• Fairtrade return to growth. After two years of decline, consumers have come back to Fairtrade goods. Although growth may not be as impressive as in other categories, this resilience sends a strong message to retailers and consumers.

Green Home

Table: green home spending

Key Trends

  • Small green energy companies are plugging the gap left by the ‘Big Six’. With green energy becoming more affordable, more Brits are choosing cleaner electricity.
  • Microgeneration declined sharply in 2016 as government cuts to feed-in-tariffs significantly reduced the number of new installations. Almost half as many new domestic solar panels were installed in the UK.
  • Consumers are increasingly looking for the most energy efficient appliances. An impressive growth in household appliances sales has been driven by a sharp increase in the uptake of A++/A+++ rated goods.
  • Young consumers drive forward Ethical Cleaning Products. Many companies have reported a boom in the number of young customers prioritising the naturalness of the goods they buy.

Eco-travel and Transport

Table: eco travel and transport spending

Key Trends

  • Sales of Tax Band A cars slump as consumers opt for Alternative Fuel Vehicles (AFVs) instead. 2016 was another impressive year for sales of AFVs.
  • Bicycle sales continue to grow as Olympic success and healthy lifestyles drive consumer interest.

Ethical Personal Products

Table: Ethical Personal Products spending

Key Trends

  • The Ethical Clothing sector springs back to life after seven years of decline. With our new methodology, only Fairtrade and organic clothes have been tracked.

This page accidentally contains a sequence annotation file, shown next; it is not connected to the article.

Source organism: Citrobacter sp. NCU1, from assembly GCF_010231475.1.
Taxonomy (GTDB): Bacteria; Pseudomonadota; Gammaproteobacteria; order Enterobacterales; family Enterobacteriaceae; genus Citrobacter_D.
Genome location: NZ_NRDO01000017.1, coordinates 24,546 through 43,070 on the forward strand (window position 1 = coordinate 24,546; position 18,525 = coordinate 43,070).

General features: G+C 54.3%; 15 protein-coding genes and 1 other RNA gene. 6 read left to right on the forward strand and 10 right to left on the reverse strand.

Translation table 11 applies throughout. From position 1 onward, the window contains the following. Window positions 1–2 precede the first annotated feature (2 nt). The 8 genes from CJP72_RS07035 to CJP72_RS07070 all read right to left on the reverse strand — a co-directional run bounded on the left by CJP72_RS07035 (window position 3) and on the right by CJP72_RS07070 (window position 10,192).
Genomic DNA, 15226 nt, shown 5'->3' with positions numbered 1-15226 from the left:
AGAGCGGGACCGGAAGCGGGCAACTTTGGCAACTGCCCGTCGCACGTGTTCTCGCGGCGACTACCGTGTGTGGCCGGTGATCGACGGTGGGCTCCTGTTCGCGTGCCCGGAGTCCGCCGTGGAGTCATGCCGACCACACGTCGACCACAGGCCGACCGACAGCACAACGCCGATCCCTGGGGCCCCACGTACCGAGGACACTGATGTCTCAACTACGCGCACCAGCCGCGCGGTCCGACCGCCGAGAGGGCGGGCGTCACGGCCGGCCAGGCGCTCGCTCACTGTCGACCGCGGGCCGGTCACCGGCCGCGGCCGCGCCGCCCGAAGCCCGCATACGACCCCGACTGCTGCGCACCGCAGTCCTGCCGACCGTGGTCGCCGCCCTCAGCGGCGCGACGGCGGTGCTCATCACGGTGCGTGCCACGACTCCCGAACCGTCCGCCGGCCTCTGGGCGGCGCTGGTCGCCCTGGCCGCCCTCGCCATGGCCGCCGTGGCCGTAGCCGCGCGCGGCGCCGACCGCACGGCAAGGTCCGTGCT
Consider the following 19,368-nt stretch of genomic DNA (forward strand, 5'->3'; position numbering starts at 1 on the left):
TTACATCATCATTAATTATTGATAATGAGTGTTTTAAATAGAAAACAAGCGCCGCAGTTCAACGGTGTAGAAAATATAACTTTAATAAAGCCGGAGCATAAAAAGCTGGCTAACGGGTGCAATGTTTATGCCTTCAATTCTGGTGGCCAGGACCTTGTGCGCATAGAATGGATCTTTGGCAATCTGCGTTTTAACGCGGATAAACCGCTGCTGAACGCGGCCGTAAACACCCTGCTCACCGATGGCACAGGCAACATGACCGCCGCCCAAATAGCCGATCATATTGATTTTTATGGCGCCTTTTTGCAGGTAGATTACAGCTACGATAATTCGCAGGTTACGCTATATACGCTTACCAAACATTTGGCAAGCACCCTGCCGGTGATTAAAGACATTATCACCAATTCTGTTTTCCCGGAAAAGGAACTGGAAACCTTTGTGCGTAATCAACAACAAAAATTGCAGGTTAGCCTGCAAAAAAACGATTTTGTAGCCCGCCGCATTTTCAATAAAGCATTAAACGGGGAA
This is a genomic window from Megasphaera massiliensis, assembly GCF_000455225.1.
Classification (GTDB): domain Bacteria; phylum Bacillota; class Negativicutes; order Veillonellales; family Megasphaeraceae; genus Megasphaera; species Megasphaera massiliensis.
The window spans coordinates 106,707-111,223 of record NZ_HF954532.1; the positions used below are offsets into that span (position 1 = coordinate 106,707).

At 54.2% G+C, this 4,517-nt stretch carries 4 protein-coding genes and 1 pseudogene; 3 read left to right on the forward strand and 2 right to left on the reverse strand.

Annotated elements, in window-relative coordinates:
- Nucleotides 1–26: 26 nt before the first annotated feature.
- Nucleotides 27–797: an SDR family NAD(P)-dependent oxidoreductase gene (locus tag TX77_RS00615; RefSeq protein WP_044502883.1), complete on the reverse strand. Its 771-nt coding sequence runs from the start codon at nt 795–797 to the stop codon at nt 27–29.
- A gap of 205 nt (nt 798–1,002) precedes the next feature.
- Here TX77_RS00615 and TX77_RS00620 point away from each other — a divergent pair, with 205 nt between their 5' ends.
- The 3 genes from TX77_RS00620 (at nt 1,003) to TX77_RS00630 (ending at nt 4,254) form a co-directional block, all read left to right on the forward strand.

• Our YouGov survey results show an increase in purchases of second-hand clothes.On average, consumers claimed to be spending over £60 per year on second-hand clothing.
  • Ethical Cosmetics celebrates nine straight years of positive growth. The success of alternative cosmetic companies such as Lush continue to energise this sector.


Table: Ethical Community spending

Key Trends

  • UK consumers return to local high streets. With the rise of online shopping and fast fashion, it is heartening to see that consumers are increasingly choosing to shop in their local communities.
  • Charity Shops record their tenth consecutive year of growth. All but one charity shop in our dataset recorded retail sales increases in 2016.


Table: boycotts spending ethical markets report

The YouGov survey, commissioned by this report, was answered by 2,030 people and gives us an impression of the prevalence and impact of boycotts in the UK. An impressive 48% of people said they had boycotted products and/or services from one of the following industries for ethical reasons; Food & Drink, Transport, and Personal Products (cosmetics and toiletries).

Although its 1.7% growth rate over 2016 seems low, it represents a stabilisation of the Ethical Money market after the 9% decline in 2015.

Ethical Money

Table: Ethical Money spending investments

Key Trends

  • Banking recovers from its 20% decline in 2015. Ethical banking recovered as the Co-op Bank became more stable in 2016. Growth at other ethical banks, including Triodos, was very strong.
  • Ethical Investment rates slow down. Following three straight years of double digit growth, our Ethical Investments category falters slightly in 2016.
  • Credit Unions continue to grow well. Since 2008, our Credit Union dataset has been booming, although they are still a little-known institution.